Take Me Out of the Ball Game

07/01/2022
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    Sometimes youth sports officials are mistreated by both players and parents.
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    Kristi Moore speaks before a baseball game between the Miami Marlins and the Atlanta Braves. Moore was punched in the face by a parent. Major League Baseball umpires Lance Barksdale and Ted Barrett invited her to the game to show support. (AP/Ben Margot)
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    Kristi Moore poses for a photo showing her bruised left eye after being punched by a parent who disagreed with her call. (Kristi Moore via AP)
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    Chicago Cubs manager David Ross, center, argues with umpires Lance Barksdale, left, and Ted Barrett in Chicago, Illinois. (AP/Nam Y. Huh)
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    Referee Spenser Simmons, left, speaks to players during a high school girls basketball game in Allen, Texas. (AP/LM Otero)
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America is facing an athletics crisis. Fewer people want to officiate youth sports. With taunts, threats, and even violence from out-of-control parents on the rise, officials simply aren’t game for calling games.

“This is a nightmare across all sports,” says Dana Pappas, an official with the National Federation of State High School Associations.

“Veterans are quitting by the droves,” says Kristi Moore. She oversees fast-pitch softball umpires for the state of Mississippi. “They’re three or four games in when someone [threatens them]. They’re like: ‘You know what? I’ll go cut grass on the weekend.’”

The situation has become dire—as Moore knows firsthand.

In the spring, she was umpiring a softball game. Moore called a runner safe. One parent thought the runner was out and began screaming, according to Moore, and “accused me of cheating these kids.”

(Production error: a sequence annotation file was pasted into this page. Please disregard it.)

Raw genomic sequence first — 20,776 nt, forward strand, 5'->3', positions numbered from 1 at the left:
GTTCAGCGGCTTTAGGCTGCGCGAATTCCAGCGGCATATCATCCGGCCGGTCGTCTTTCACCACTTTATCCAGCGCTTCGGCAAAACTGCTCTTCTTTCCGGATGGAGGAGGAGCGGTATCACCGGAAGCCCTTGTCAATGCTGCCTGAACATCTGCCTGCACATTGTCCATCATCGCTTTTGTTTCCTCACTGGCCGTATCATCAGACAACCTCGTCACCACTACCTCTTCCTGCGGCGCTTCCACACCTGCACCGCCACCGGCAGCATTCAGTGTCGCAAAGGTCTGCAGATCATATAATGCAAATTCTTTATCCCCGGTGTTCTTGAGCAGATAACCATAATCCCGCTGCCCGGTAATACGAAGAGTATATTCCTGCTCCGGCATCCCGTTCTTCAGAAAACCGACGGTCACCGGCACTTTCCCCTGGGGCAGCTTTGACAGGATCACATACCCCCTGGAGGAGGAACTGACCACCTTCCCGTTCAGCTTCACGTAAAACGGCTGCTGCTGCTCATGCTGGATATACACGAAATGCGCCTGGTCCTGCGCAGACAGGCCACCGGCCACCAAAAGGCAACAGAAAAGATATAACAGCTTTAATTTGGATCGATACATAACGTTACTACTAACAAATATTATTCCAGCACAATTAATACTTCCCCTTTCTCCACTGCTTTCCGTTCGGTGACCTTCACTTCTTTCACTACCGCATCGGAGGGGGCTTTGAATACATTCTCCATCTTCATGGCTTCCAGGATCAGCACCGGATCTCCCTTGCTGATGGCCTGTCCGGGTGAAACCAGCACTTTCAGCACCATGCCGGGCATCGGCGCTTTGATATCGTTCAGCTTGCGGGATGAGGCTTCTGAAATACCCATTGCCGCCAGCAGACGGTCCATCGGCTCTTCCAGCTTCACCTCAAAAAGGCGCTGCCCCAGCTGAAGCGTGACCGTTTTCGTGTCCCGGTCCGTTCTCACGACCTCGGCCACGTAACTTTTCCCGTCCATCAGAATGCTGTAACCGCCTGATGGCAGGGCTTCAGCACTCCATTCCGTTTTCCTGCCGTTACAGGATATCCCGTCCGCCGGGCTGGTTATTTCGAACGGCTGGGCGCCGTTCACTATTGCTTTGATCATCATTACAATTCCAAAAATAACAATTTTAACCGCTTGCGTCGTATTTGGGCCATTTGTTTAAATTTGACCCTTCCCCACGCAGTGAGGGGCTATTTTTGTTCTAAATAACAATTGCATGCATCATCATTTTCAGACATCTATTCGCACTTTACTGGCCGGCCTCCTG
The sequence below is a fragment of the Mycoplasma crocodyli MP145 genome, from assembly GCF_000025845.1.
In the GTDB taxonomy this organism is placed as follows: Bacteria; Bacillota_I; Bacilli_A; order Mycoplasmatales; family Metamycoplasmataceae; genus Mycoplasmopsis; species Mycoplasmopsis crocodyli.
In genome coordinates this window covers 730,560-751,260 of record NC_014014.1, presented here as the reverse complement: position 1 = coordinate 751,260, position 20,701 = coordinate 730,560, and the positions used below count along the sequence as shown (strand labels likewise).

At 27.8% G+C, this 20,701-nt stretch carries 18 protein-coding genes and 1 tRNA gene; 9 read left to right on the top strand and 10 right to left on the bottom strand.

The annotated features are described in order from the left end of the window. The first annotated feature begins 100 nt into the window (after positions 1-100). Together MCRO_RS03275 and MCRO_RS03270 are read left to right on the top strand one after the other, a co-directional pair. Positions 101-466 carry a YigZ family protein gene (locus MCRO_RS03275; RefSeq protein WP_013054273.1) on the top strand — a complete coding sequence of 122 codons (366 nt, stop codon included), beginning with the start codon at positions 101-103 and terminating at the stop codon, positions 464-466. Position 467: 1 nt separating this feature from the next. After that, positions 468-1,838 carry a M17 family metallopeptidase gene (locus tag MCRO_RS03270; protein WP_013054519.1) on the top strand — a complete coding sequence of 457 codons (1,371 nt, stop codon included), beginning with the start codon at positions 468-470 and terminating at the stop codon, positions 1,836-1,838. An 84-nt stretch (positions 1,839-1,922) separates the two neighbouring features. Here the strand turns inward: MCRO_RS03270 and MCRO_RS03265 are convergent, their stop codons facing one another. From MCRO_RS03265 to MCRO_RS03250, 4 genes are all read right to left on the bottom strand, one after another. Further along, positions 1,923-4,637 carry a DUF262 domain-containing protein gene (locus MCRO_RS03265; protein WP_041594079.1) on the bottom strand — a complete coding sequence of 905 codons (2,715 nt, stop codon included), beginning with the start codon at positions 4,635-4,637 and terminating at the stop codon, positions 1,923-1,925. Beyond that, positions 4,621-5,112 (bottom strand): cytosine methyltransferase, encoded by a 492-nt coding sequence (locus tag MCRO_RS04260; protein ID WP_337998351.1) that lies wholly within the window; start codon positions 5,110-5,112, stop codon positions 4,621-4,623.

Moore ordered the woman to leave or her team would forfeit. The enraged woman vowed to settle things later.

Moore wasn’t fazed. She’d endured similar threats during her 10 years as a youth umpire. But after the game, the woman was waiting.

“I was maybe three steps off the field,” Moore recalls. “That’s when she punched me.”

Moore’s injuries include a black eye, nerve damage, and a bruise inside her ear. Moore hasn’t been back on the field since. Police arrested the assailant. But Moore isn’t sure she’ll ever return to the sport. “It’s just scary,” she says.

Barry Mano is president of the National Association of Sports Officials. He says abuse is a big problem for recruiting qualified officials to call children’s games. It’s sad because “without us,” Mano says, “it’s just recess.”

Major League Baseball umpire Ted Barrett speculates that the rise of travel teams in baseball, Amateur Athletic Union teams in basketball, and specialized camps for youth football has made parents more invested in their kids’ athletic careers, both financially and emotionally.

Parents feel like “they’re paying so much money,” Barrett says, “they think they should have better umpires.” It’s a not-so-subtle form of thinking of themselves more highly than they ought. (Romans 12:3)

In April, a gang of parents and players attacked a referee at a church gymnasium during a tournament. The referee required hospitalization.

Those actions revealed the attackers’ belief systems. Selfish pride overtook them: “I’m right; you’re wrong!” “You cheated me!” Their actions spoke loud and clear about who they loved and what they believed.

Moore says, “My prayer is that moving forward, something good will come from this, and we begin to change across all sports in how we treat our officials.”

Why? How we treat those around us reflects not only on us but also on the God we claim to serve. Jesus commands us to love others—that includes parents, teachers, friends, and sports officials.